Organic is a way of farming that mimics the way my ancestors used to farm. I remember apple, peach and cherry trees sprinkled around the main house. A gargantuan red barn where the piglets were born and the cows would come home each night. Chickens clucked and scratched about the place as my father and uncles helped bring in and bale the hay. Sure they grew corn but they also cultivated oats, alfalfa and a little wheat. Feed for the livestock was produced right there and the manure they produced went back to nourish the fields.
From this working, living cornucopia our food was produced. We canned peaches, made applesauce and baked cherry “kuchen” or cake. Aromatic loaves of whole grain bread cooled on the windowsill while some of the once fluttery hens roasted in the oven. Freshly sliced tomatoes and cucumbers from the nearby garden were sprinkled with salt and put in great bowls beside homemade sauerkraut. Simple organically grown food, raised humanely, and deliciously served with love.
If you haven’t already watched the video above it pretty much sums up what organic is all about. It’s a way of agricultural production that codifies farming in harmony with the soil, water, flora and fauna. It is diverse and ecologically sound. It gives back as much or more than it takes, leaving the land in better condition than before. It’s the way we used to farm and the path forward to feeding our planet hand in hand with saving it.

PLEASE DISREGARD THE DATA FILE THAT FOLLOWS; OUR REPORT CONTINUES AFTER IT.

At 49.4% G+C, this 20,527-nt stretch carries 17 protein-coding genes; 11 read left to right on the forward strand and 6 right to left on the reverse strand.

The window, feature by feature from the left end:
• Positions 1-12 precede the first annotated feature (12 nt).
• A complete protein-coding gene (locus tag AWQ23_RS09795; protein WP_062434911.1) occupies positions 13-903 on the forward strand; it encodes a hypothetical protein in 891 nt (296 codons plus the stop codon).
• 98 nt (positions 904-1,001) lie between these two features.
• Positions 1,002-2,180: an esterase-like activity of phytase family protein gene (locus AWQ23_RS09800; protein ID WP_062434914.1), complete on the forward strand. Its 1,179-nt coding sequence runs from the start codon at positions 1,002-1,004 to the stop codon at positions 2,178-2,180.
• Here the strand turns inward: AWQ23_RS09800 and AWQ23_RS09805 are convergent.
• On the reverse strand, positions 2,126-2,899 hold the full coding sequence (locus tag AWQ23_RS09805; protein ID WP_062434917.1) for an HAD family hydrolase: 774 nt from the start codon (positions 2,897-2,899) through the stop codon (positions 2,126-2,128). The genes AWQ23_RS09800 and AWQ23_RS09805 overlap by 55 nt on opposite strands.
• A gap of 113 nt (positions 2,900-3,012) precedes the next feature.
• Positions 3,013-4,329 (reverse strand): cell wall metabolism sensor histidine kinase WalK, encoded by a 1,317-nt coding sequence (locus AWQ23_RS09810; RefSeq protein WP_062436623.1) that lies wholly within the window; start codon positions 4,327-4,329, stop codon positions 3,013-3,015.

Organic agriculture is an ecological production management system that promotes and enhances biodiversity, biological cycles and soil biological activity. It is based on minimal use of off-farm inputs and on management practices that restore, maintain and enhance ecological harmony. Organic farming has a real ecological effect on the environment as well as health benefits to those who eat it.
- The food or product has been produced by USDA approved methods
- These approved methods are in written regulations that are governed by a department of the USDA named the National Organic Program “NOP”
- Organic certification agencies inspect and verify that organic farmers, ranchers, distributors, processors, and traders are complying with the USDA organic regulations
- Every organic farm, packing facility, processor, and distributor involved between the farm and market is inspected to verify compliance with the USDA organic regulations
- Synthetic fertilizers, conventional pesticides: fertilizers, sewage sludge, irradiation, and genetic engineering (GMOs) may not be used
- Livestock must eat organic feed and may not be treated with hormones or antibiotics
- The process protects ecological balance and biodiversity
So it seems the organic farming is like the much older farms of my youth, yet more sophisticated. Since time out of mind successful agriculture has indeed been organic.
It’s clear that Old McDonalds version has to go! We must unlearn the noxious methods the past 75 years have wrought. We must stop spewing toxic chemicals on our countryside, in our waters and on our food. We must start respecting the soil as the living organism that sustains us. We must allow animals that give us meat, eggs and milk to live as they were intended. Agriculture doesn’t have to be a toxic proposition bereft with animal suffering and ecological degradation. Organic gives us a viable healthy alternative. It is time for Only Organic.